nicole finzer on “reviving the revival”: the digitization of the berkeley folk music festival archive @ niso hot topic virtual conference “digitization, discovery, and use,” 23 march 2022.
Some reflections from me on working on this project with Nicole and Northwestern University Libraries:
Project manager Nicole Finzer and many others did such incredible work digitizing the Berkeley Folk Music Festival’s 30,000-plus artifacts through an NEH Access and Preservation Grant over the last few years.
A bit of background. Northwestern University Libraries purchased the archive from Festival Director Barry Olivier in 1973. Then the collection just sat there for the most part, largely unprocessed until archivist Sigrid Perry told me about it one day in 2010 when I was conducting research in NUL’s Special Collections room. Eventually, preservationists, vendors (the staff at Backstage Library Works), digital librarians, catalogers, archivists, programmers, student interns, even a few participants in the original festival, which took place between 1958 and 1970, all contributed to the digitization of the entire collection.
The digitization of the Berkeley Folk Music Festival Archive serves as a reminder of the enormous labor and resources required to bring a digitization and digital history project to fruition. Don’t forget: it’s worth it! These projects expand access and analysis of the past. They also expand communities of learning and knowledge, interaction and connection in the present.
That said, we should not minimize what it takes to get these projects up and running in terms of commitment and collaboration. From the NEH grant itself, written by Northwestern librarian Carolyn Caizzi with assistance from me and others, to additional labor and funding at Northwestern University Libraries, the Berkeley Folk Music Festival’s digitization required far more than just a day or two of scanning. Far more! It took unanticipated preservation and preparation of artifacts; strategizing about cataloging and metadata; generating many new NACO (Name Authority Cooperative Program) records; testing and improving the development of Northwestern University Libararies’ digital repository system; and other tasks.
In this sense, these projects are not about scholars magically making projects appear from thin air, but rather groups of experts with different skills coming together to prepare and curate a rich, multifaceted set of materials for public exploration. The projects also seem to work best when they benefit the partners. The Berkeley Folk Music Festival Archive digitization was not merely completed through the library functioning as service and the scholar participating as client or customer. Rather, even as the digitization helped me continue to develop the Berkeley Folk Music Festival Project as a digital public history effort, Northwestern University Libraries was able to use the project to test and improve their in-house digital repository system. I was able to continue teaching with the archive after my adjunct professorship ended at Northwestern; NUL was able to figure out how its departments might work together effectively, how to train students interested in library and archive work, and how to work through the challenges of such a large digitization effort.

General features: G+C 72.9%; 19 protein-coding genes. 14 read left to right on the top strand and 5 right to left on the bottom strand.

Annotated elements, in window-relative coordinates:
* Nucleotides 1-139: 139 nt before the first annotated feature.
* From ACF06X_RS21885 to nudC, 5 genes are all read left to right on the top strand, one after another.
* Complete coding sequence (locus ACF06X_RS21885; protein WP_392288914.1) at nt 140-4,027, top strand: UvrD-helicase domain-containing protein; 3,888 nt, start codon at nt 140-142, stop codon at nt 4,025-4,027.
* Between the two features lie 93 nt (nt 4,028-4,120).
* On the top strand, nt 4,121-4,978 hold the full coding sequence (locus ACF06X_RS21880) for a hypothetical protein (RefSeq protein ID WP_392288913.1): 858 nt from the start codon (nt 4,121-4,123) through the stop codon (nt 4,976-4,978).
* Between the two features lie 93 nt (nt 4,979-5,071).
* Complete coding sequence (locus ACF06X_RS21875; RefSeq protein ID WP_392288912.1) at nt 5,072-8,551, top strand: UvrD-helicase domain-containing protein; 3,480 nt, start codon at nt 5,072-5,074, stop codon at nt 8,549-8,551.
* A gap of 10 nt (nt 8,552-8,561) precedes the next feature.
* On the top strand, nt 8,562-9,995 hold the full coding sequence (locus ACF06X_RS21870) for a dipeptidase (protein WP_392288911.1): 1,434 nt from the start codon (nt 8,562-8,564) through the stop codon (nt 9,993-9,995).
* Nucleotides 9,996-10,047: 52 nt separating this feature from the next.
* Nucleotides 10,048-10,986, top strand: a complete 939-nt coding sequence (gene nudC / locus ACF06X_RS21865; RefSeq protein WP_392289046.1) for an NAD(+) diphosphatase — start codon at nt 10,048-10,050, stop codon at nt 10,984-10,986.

These projects take institutional commitment. They take collaboration. They take good communication among people with different kinds of expertise. They need extraordinarily capable project managers such as Nicole. And they take all of us keeping an eye on how the project might benefit all the partners. There are always tensions, but at their best, projects such as this one harness a range of labor and knowledge in respectful ways to generate a community of making, learning, thinking, listening, and creating that even comes to include those from the past who are gone but whose lives live on in the artifacts themselves. We remember them by studying what they left behind. Their expertise becomes part of the project too.
Also, while they require people from a range of backgrounds, with a disparate set of skills and expertise, maybe what’s most intriguing about archival digitization and digital public history as collaborative endeavors is that they encourage participants to reach across assumed boundaries of knowledge. Everyone should not “stay in their lane,” as the phrase goes. Rather, these sorts of projects have the potential to become truly interdisciplinary. In this case, I as a historian learned so much about what goes into digitization, and continue to take part in improving the catalog metadata so that searches and other uses of the digital repository can become more effective. Meanwhile, Nicole and fellow digitizers became nothing short of practicing historians. As they went through the material, they noticed crucial, sometimes troubling details that demanded interpretation, such as the discrepancy that emerged in the business records between the pay for female as compared to male performers at the Berkeley Festival. The historian was now contributing to the library and archival work; the librarians and archivists were now thinking historically.
In this way, the Berkeley Folk Music Festival Archive’s digitization became a kind of ensemble effort in which we each played the instruments we were best at playing but also found ourselves trading notes, learning new approaches, creating a song larger than any one person’s contribution—a festive tune, full of dissonances and harmonies, produced from the collective effort.